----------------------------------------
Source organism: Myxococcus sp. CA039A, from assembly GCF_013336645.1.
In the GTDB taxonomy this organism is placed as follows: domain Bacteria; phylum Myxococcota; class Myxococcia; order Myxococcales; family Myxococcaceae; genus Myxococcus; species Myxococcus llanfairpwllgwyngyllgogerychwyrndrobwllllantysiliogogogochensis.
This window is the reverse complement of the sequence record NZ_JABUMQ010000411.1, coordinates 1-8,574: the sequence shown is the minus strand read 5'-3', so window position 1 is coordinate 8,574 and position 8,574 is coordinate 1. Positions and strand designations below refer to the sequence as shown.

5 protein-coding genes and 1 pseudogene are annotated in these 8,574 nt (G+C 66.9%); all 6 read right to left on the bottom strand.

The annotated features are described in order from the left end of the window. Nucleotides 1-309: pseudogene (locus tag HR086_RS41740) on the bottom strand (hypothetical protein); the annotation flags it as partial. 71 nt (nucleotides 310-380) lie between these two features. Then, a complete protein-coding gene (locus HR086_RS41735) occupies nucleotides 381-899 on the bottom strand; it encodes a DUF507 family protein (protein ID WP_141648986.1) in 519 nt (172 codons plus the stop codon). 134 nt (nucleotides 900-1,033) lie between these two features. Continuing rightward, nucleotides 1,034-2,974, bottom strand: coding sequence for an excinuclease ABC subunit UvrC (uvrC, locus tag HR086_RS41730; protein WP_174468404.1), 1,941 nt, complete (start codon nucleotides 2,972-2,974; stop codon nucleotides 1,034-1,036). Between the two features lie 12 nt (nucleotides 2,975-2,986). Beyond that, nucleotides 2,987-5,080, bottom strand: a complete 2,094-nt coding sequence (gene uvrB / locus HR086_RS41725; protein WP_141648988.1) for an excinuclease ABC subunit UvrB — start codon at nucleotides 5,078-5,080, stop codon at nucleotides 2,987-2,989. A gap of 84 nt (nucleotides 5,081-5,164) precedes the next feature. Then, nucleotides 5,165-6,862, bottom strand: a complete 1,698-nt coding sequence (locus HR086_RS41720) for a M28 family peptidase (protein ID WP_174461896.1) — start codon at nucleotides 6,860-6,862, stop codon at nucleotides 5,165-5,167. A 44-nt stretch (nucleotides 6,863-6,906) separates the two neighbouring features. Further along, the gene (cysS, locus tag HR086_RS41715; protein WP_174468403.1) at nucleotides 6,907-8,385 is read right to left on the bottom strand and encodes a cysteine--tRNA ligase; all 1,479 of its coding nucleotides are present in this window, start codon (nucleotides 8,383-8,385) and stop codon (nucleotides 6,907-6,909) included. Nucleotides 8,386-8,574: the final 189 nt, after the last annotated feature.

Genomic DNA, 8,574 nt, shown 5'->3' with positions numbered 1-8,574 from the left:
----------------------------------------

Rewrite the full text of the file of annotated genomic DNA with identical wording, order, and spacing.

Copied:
Source organism: Myxococcus sp. CA039A, from assembly GCF_013336645.1.
In the GTDB taxonomy this organism is placed as follows: domain Bacteria; phylum Myxococcota; class Myxococcia; order Myxococcales; family Myxococcaceae; genus Myxococcus; species Myxococcus llanfairpwllgwyngyllgogerychwyrndrobwllllantysiliogogogochensis.
This window is the reverse complement of the sequence record NZ_JABUMQ010000411.1, coordinates 1-8,574: the sequence shown is the minus strand read 5'-3', so window position 1 is coordinate 8,574 and position 8,574 is coordinate 1. Positions and strand designations below refer to the sequence as shown.

5 protein-coding genes and 1 pseudogene are annotated in these 8,574 nt (G+C 66.9%); all 6 read right to left on the bottom strand.

The annotated features are described in order from the left end of the window. Nucleotides 1-309: pseudogene (locus tag HR086_RS41740) on the bottom strand (hypothetical protein); the annotation flags it as partial. 71 nt (nucleotides 310-380) lie between these two features. Then, a complete protein-coding gene (locus HR086_RS41735) occupies nucleotides 381-899 on the bottom strand; it encodes a DUF507 family protein (protein ID WP_141648986.1) in 519 nt (172 codons plus the stop codon). 134 nt (nucleotides 900-1,033) lie between these two features. Continuing rightward, nucleotides 1,034-2,974, bottom strand: coding sequence for an excinuclease ABC subunit UvrC (uvrC, locus tag HR086_RS41730; protein WP_174468404.1), 1,941 nt, complete (start codon nucleotides 2,972-2,974; stop codon nucleotides 1,034-1,036). Between the two features lie 12 nt (nucleotides 2,975-2,986). Beyond that, nucleotides 2,987-5,080, bottom strand: a complete 2,094-nt coding sequence (gene uvrB / locus HR086_RS41725; protein WP_141648988.1) for an excinuclease ABC subunit UvrB — start codon at nucleotides 5,078-5,080, stop codon at nucleotides 2,987-2,989. A gap of 84 nt (nucleotides 5,081-5,164) precedes the next feature. Then, nucleotides 5,165-6,862, bottom strand: a complete 1,698-nt coding sequence (locus HR086_RS41720) for a M28 family peptidase (protein ID WP_174461896.1) — start codon at nucleotides 6,860-6,862, stop codon at nucleotides 5,165-5,167. A 44-nt stretch (nucleotides 6,863-6,906) separates the two neighbouring features. Further along, the gene (cysS, locus tag HR086_RS41715; protein WP_174468403.1) at nucleotides 6,907-8,385 is read right to left on the bottom strand and encodes a cysteine--tRNA ligase; all 1,479 of its coding nucleotides are present in this window, start codon (nucleotides 8,383-8,385) and stop codon (nucleotides 6,907-6,909) included. Nucleotides 8,386-8,574: the final 189 nt, after the last annotated feature.

Genomic DNA, 8,574 nt, shown 5'->3' with positions numbered 1-8,574 from the left: